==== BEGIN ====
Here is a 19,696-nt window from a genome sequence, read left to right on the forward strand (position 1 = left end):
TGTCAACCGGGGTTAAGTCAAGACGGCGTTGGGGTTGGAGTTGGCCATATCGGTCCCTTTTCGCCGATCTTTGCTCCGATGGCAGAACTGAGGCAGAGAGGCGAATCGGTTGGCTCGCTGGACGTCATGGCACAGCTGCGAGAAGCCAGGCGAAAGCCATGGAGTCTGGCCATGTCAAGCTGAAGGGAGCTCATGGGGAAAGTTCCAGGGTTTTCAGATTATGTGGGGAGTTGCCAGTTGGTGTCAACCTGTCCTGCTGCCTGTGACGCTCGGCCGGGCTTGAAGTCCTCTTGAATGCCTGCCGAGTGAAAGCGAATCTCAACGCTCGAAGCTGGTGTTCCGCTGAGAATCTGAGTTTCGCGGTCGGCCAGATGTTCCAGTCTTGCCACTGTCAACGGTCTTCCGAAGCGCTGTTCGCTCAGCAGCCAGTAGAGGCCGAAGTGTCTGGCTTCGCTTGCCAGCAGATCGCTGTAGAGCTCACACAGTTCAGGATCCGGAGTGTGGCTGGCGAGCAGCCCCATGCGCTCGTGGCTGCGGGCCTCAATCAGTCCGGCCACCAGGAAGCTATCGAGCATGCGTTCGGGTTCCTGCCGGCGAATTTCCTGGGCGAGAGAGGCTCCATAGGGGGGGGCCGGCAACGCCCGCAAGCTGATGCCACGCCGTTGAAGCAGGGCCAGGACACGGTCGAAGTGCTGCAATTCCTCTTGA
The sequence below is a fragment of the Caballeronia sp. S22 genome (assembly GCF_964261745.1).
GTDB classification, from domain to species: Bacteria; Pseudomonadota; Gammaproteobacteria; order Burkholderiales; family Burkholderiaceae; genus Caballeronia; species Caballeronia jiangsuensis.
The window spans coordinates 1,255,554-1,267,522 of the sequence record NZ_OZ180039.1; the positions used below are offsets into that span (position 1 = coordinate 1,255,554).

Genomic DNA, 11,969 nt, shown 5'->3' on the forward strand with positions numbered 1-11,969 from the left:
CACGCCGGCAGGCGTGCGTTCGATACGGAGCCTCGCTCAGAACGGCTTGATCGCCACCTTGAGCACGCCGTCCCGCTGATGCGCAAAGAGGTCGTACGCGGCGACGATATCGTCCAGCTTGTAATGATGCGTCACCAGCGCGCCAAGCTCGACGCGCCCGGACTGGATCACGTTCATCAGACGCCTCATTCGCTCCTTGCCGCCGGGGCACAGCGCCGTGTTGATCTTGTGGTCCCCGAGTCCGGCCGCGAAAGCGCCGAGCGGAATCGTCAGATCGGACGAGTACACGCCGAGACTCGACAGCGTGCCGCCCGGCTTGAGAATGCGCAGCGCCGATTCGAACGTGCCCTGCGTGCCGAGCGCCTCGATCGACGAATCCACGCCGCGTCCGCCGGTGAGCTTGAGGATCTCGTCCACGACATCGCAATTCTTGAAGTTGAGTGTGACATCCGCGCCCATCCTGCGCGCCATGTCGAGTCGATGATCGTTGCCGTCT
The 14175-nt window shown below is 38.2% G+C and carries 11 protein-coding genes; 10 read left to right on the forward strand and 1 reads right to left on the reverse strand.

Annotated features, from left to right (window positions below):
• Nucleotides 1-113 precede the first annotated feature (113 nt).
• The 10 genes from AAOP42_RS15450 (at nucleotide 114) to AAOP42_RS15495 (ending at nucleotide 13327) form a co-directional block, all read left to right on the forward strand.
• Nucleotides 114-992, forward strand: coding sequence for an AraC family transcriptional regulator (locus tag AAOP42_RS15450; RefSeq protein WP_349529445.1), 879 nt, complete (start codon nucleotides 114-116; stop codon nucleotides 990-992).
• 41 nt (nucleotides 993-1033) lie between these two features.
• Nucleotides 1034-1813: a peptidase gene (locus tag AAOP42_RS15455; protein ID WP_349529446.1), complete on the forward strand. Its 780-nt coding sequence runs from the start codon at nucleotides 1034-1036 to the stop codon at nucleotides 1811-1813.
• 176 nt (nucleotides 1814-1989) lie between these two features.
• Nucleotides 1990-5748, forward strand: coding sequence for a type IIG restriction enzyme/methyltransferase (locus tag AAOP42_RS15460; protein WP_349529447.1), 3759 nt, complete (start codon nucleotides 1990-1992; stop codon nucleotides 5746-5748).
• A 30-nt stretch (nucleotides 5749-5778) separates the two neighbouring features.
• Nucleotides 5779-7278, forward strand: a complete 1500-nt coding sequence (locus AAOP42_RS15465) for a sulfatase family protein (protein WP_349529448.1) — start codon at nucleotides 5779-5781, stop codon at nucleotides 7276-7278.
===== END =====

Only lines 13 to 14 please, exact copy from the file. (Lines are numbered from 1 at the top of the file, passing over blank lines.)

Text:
• 41 nt (nucleotides 993-1033) lie between these two features.
• Nucleotides 1034-1813: a peptidase gene (locus tag AAOP42_RS15455; protein ID WP_349529446.1), complete on the forward strand. Its 780-nt coding sequence runs from the start codon at nucleotides 1034-1036 to the stop codon at nucleotides 1811-1813.